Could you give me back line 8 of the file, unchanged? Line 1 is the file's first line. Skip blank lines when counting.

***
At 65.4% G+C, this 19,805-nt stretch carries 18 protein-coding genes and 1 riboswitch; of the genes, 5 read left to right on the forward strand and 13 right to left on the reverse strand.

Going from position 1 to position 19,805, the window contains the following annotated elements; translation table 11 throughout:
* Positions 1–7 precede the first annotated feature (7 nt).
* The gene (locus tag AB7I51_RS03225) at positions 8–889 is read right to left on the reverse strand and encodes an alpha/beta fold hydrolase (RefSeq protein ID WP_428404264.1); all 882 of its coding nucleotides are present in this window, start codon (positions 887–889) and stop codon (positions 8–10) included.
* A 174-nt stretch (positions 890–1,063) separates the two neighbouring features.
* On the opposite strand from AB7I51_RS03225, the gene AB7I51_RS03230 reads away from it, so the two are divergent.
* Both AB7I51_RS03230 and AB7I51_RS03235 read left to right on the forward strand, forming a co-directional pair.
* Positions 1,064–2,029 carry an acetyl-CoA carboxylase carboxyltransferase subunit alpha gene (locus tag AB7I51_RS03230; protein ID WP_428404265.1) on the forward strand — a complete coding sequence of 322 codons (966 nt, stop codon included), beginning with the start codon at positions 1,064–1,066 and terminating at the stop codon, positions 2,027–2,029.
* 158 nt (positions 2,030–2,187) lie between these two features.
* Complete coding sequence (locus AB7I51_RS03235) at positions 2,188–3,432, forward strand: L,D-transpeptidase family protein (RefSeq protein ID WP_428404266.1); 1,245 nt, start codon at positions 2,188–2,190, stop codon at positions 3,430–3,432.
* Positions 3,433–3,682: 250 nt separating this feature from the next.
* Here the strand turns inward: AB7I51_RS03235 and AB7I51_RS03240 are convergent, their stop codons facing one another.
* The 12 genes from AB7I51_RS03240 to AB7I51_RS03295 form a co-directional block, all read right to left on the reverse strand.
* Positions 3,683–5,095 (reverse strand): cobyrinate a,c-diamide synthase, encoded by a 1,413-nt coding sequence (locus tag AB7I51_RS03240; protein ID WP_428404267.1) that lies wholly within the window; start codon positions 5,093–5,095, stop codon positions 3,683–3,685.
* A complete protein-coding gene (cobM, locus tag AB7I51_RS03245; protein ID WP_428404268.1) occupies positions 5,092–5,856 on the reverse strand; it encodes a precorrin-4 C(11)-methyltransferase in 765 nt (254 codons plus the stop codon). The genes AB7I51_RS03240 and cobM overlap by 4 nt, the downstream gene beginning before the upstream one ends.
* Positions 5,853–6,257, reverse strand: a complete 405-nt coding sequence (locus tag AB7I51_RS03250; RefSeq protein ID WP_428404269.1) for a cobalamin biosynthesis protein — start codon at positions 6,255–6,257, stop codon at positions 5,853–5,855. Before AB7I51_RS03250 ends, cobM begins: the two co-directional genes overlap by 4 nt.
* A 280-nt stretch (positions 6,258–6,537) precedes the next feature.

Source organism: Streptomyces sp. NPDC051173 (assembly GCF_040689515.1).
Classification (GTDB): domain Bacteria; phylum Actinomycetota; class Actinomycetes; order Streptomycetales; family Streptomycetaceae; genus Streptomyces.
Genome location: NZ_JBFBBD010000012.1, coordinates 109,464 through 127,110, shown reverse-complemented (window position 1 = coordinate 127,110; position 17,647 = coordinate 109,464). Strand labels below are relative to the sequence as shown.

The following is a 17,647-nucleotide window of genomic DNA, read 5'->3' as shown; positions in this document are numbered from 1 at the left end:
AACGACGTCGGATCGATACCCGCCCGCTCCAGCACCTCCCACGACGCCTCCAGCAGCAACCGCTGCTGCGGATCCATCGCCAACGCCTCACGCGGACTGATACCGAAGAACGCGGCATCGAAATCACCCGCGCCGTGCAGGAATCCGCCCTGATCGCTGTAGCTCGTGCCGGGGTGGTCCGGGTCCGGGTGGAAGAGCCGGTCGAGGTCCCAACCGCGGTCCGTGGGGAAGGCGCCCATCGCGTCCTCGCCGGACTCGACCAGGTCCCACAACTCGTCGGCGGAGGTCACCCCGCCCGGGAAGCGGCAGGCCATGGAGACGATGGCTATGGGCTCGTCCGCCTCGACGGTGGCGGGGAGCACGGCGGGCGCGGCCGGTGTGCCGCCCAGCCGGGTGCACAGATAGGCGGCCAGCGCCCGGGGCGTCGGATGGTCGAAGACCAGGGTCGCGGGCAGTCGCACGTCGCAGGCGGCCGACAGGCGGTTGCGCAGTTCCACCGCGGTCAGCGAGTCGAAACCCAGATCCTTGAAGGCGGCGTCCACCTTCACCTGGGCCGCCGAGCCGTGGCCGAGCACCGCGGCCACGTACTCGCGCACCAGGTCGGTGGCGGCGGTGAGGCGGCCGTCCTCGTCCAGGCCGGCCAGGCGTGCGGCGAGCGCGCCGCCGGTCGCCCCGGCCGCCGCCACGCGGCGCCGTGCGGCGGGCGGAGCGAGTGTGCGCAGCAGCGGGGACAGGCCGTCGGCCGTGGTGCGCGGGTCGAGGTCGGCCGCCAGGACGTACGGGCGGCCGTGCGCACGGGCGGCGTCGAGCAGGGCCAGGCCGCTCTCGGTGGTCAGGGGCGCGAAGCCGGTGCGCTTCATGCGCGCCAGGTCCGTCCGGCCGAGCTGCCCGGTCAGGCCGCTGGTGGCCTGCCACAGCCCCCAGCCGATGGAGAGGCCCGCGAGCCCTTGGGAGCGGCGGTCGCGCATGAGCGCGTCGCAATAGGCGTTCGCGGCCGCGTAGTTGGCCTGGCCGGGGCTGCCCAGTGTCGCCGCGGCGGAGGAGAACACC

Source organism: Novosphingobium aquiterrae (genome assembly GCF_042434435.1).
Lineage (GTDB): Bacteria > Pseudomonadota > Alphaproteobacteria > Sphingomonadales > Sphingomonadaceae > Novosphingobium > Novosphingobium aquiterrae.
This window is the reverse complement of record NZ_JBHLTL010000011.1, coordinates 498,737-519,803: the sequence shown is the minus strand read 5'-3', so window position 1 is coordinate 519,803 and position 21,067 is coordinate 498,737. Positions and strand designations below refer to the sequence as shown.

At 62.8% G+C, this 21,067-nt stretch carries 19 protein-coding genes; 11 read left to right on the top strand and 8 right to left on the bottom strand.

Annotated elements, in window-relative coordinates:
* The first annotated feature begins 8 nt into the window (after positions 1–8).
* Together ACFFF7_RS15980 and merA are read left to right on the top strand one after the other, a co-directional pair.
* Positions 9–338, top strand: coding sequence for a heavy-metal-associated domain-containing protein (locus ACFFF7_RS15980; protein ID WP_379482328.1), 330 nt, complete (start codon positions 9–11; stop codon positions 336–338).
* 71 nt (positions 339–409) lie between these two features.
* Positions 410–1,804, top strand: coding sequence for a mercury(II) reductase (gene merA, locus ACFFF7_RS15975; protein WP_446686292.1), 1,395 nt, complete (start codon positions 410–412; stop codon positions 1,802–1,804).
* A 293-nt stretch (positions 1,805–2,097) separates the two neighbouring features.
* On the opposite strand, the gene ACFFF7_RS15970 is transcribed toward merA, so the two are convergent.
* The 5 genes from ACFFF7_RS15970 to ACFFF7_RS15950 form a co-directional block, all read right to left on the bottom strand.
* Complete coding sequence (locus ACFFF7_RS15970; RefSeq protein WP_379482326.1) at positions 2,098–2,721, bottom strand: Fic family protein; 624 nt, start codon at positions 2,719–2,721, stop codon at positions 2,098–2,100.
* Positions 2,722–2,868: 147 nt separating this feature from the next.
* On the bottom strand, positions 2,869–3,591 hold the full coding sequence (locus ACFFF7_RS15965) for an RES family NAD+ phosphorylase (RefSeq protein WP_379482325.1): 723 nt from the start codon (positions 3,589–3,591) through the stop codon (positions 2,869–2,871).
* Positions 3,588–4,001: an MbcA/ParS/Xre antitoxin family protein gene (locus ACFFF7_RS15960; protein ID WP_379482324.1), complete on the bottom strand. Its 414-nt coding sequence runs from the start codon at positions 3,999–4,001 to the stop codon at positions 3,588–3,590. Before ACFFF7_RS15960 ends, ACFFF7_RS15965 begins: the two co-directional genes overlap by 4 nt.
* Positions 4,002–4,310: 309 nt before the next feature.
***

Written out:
* Positions 1,064–2,029 carry an acetyl-CoA carboxylase carboxyltransferase subunit alpha gene (locus tag AB7I51_RS03230; protein ID WP_428404265.1) on the forward strand — a complete coding sequence of 322 codons (966 nt, stop codon included), beginning with the start codon at positions 1,064–1,066 and terminating at the stop codon, positions 2,027–2,029.